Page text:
Georgian Court University students marked Breast Cancer Awareness Month with several activities, including an indoor walk, information tables, crafts, and more.
The October 9 gathering—which was moved indoors because of windy, rainy weather—drew upward of 150 students, faculty, staff, and community supporters to the university’s historic Casino building. One of the crowd favorites was the “Bra Pong” ball toss game. Also popular with students were cans of pink hair color spray, pink hair extensions, pink ribbon temporary tattoos, stickers, and prizes. A special information table hosted by Raven Gates and Angelica Stokes (a GCU student) from the Visiting Nurse Association Cancer Education Early Detection Program provided helpful tips and stressed the importance of early detection in fighting all cancers.
Stats and Facts for Breast Cancer Awareness
The main event of the day, however, was the Georgian Court Breast Cancer Walk, which included eight laps around the Casino floor to represent the 1 in 8 women who will be diagnosed with breast cancer. That fact was among many showcased on pink paper bras lining the Casino walls .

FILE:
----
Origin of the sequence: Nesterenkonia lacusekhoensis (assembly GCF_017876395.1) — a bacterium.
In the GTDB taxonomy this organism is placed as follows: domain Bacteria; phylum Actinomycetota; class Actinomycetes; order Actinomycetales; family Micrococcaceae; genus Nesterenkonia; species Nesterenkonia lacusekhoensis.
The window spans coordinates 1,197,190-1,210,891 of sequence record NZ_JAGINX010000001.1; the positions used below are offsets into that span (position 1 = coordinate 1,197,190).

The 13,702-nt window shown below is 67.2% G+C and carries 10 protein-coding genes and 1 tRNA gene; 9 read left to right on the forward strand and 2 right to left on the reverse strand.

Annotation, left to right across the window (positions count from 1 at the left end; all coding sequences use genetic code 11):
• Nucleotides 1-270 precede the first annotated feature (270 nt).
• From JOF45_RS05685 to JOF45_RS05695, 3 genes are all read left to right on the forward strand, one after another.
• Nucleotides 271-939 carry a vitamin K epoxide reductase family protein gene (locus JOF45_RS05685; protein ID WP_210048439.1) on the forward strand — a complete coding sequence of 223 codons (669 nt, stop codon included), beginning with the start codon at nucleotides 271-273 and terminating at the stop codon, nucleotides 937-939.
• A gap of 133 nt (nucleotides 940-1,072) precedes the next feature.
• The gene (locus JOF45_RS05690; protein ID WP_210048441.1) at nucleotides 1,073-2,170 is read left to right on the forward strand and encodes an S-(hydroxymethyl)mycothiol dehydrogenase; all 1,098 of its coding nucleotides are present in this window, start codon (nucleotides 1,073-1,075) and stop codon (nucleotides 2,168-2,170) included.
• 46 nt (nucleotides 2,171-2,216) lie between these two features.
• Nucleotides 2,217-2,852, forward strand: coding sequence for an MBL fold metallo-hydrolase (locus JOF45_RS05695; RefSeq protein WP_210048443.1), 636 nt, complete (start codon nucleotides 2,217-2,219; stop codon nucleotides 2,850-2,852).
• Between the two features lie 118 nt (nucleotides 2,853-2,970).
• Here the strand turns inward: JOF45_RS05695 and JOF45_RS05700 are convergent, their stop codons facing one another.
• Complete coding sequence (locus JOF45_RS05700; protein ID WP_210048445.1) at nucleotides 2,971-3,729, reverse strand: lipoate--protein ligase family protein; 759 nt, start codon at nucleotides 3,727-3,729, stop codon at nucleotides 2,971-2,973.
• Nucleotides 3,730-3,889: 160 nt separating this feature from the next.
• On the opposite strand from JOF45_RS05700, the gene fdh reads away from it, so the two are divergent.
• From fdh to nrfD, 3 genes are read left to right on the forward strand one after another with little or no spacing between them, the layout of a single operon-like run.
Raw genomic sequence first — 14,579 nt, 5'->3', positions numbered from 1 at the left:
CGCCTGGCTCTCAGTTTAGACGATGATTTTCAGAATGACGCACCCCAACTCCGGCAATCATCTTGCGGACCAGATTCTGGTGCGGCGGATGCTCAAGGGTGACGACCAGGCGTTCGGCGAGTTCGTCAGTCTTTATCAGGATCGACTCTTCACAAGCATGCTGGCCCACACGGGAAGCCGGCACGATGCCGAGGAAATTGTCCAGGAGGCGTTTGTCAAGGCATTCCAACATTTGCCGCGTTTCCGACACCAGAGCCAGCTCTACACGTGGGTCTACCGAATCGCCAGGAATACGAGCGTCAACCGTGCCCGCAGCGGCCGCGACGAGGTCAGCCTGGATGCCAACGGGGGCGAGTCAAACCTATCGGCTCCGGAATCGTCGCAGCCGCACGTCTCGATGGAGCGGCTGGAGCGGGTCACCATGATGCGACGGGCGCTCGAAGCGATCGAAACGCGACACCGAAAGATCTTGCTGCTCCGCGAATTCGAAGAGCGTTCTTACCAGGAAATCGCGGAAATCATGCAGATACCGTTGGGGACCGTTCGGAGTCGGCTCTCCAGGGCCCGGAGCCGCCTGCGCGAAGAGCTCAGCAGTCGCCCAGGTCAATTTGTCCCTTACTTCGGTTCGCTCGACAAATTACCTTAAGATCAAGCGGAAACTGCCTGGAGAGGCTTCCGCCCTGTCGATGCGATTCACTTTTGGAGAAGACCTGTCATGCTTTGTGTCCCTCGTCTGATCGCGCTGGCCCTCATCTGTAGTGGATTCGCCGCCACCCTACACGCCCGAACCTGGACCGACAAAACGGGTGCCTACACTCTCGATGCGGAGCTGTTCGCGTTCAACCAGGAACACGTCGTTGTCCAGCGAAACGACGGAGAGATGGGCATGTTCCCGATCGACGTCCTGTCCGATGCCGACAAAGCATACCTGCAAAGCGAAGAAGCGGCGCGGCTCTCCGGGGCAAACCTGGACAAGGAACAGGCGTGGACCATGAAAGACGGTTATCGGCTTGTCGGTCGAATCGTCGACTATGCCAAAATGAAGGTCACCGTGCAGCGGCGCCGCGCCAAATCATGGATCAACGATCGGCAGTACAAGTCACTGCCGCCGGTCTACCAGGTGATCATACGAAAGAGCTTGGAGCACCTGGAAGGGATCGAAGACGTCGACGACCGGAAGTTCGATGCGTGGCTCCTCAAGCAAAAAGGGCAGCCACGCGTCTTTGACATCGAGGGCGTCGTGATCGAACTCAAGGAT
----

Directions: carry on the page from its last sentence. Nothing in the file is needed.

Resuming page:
As of January 2019, there are more than 3.1 million women with a history of breast cancer in the United States.
About 41,760 women in the United States are expected to die in 2019 from breast cancer, though death rates have been decreasing since 1989. Women under 50 have experienced larger decreases.—Breastcancer.org
“Never Give Up”
Pink paper butterflies, ribbons, and placards were also available to offer words of support and love for people in walkers’ lives affected by breast cancer.
“Once completed, the walls of the Casino were adorned with these messages of hope and encouragement,” said Terri Sacca, RN, CSN, a member of the university’s counseling and health services team. “The event was open to the GCU community, but it was the students who really rocked the afternoon! Many thanks to all who helped make it a success in spite of the nasty weather!”
Pink ribbons will continue to blow in the wind through the month of October to remind everyone of the importance of early detection and to never give up, she said.
Story and photos contributed by Terri Sacca, RN, CSN, of Georgian Court University.